July 23 2016
Our reviewers saw these films screened during the London Indian Film Festival…the festival continues in Birmingham till tomorrow – see the listing below…
A MISANTHROPIC study of upper-caste male Indian adolescence disguised as a teen sex comedy, ‘Brahman Naman’ comes on like the hornier younger brother to ‘Delhi Belly’.
But despite a few gross-out sight gags in the form of inventive, amusing masturbation set pieces, this plays less like ‘American Pie’ (you probably wouldn’t want to hang out too long with these teens) than an Anglophone 1980s Bangalore-set hybrid of Harmony Korine, Whit Stillman and Napoleon Dynamite.
Excitedly thumbing its nose at Indian morality (if not sexism), it’s a fresh, dry-as-sandpaper dramedy shaped from the dispassionate ends of US indies.
A schoolmate who pops up to brag of his sexploits provides regular laughs, but director Q and writer Naman Ramachandran seem to prefer their leads – headed by Shashank Arora as the titular Naman – somewhere between clueless and grotesque. It makes it tough to warm to these obliviously privileged, quiz-obsessed, wannabe sophisticates, presented in a form that treads between celebration, satire and self-loathing critique, but likability was probably never a priority for its makers. That bratty pledge to amorality, and abounding visual bravado (Q is a superb, energetic stylist) make this hard to forget, but you might be left with a slightly sunken, despairing feeling. (Sunil Chauhan)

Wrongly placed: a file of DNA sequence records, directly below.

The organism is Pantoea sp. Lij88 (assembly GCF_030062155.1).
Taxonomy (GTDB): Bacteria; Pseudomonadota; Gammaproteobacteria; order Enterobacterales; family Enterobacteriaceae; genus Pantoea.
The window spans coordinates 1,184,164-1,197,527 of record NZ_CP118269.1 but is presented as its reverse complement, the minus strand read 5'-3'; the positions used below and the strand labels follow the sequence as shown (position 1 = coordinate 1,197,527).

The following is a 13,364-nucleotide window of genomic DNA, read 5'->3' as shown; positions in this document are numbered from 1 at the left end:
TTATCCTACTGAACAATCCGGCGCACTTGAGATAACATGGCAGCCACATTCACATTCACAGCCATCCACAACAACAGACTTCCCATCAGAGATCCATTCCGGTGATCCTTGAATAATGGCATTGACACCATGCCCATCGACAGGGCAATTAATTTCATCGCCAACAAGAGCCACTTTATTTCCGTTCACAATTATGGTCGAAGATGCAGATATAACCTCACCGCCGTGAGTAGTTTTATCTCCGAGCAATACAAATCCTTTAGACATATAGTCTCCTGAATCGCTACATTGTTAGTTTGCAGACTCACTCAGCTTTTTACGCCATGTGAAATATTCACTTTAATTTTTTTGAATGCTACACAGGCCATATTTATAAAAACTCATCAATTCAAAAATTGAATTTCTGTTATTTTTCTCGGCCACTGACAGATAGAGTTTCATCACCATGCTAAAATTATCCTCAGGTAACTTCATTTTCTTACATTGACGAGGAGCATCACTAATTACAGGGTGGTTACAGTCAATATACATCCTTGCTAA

ACV rating: *** ½ (out of five)
KUTRAMA THANDANAI (CRIME IS PUNISHMENT)
SLICK and quite a departure from his award-winning child-centred and much praised ‘Kaakkaa Muttai’ (‘Crow’s Egg’), Tamil filmmaker M Manikandan’s new film is a cut above the norm – and not just in production terms.
This is a crime thriller with a difference and a neat twist that starts almost inconsequentially and grows and grows until it becomes the very point of this film.